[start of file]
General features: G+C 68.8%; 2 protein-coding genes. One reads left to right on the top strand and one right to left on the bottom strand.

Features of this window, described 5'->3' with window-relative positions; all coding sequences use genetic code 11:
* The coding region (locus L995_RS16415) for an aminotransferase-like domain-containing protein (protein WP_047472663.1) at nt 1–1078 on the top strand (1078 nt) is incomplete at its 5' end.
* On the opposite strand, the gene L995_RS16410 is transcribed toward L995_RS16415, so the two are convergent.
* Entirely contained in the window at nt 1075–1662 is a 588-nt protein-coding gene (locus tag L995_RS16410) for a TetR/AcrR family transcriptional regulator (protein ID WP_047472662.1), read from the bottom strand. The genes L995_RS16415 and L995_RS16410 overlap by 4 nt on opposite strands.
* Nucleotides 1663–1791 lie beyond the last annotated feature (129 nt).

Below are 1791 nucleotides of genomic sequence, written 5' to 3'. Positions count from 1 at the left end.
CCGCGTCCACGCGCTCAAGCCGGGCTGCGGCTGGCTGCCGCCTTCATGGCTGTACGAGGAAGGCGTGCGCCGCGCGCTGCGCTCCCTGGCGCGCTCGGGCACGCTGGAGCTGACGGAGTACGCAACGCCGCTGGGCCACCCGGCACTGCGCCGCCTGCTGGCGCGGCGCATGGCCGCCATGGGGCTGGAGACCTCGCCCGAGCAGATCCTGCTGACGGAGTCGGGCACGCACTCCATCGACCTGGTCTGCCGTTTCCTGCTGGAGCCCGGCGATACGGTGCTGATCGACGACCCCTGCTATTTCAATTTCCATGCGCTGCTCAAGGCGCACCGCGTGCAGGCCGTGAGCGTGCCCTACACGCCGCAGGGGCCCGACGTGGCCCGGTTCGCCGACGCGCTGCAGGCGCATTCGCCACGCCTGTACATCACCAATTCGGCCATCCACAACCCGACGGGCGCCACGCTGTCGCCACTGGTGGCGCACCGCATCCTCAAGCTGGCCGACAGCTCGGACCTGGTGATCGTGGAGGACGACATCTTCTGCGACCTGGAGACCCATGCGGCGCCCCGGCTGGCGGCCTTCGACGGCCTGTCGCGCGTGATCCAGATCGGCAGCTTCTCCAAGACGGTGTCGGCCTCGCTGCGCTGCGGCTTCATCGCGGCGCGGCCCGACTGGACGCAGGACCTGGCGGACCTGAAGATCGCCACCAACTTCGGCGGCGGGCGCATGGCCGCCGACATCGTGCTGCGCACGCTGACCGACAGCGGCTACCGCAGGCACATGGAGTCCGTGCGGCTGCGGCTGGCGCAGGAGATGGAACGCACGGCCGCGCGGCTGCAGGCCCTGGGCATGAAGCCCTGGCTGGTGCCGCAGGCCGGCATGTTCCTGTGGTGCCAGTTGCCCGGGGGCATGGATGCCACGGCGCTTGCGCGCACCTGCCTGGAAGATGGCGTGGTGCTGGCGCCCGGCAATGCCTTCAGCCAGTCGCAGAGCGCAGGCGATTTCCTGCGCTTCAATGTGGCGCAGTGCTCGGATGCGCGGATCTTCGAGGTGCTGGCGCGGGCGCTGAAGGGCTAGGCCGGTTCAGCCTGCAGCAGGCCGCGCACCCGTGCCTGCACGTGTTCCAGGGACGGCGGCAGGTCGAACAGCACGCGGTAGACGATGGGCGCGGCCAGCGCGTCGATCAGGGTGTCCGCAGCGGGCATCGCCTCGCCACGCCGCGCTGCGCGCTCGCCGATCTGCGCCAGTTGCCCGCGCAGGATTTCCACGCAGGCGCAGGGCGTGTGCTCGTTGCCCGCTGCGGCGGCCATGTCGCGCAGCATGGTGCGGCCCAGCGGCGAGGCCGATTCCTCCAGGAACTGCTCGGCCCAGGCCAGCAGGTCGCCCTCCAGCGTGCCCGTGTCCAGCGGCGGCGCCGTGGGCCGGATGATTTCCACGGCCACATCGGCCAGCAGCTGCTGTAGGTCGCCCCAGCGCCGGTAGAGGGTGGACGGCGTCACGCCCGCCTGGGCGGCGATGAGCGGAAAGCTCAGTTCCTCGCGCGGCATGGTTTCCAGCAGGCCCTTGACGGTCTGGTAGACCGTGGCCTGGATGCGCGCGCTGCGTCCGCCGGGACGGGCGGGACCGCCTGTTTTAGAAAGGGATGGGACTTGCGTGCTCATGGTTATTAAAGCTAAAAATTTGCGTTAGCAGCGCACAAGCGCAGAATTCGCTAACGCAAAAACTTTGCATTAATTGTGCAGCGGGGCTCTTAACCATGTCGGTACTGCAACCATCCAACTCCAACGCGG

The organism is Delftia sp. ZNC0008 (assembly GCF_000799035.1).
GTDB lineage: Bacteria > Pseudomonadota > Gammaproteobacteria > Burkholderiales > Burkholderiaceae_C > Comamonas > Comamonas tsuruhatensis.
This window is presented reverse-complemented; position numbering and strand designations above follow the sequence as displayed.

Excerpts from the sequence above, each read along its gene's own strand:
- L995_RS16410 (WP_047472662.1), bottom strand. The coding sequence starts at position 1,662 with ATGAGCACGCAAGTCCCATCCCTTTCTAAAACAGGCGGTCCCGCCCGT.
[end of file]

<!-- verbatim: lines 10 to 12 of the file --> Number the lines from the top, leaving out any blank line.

GTDB lineage: Bacteria > Pseudomonadota > Gammaproteobacteria > Burkholderiales > Burkholderiaceae_C > Comamonas > Comamonas tsuruhatensis.
This window is presented reverse-complemented; position numbering and strand designations above follow the sequence as displayed.

Excerpts from the sequence above, each read along its gene's own strand: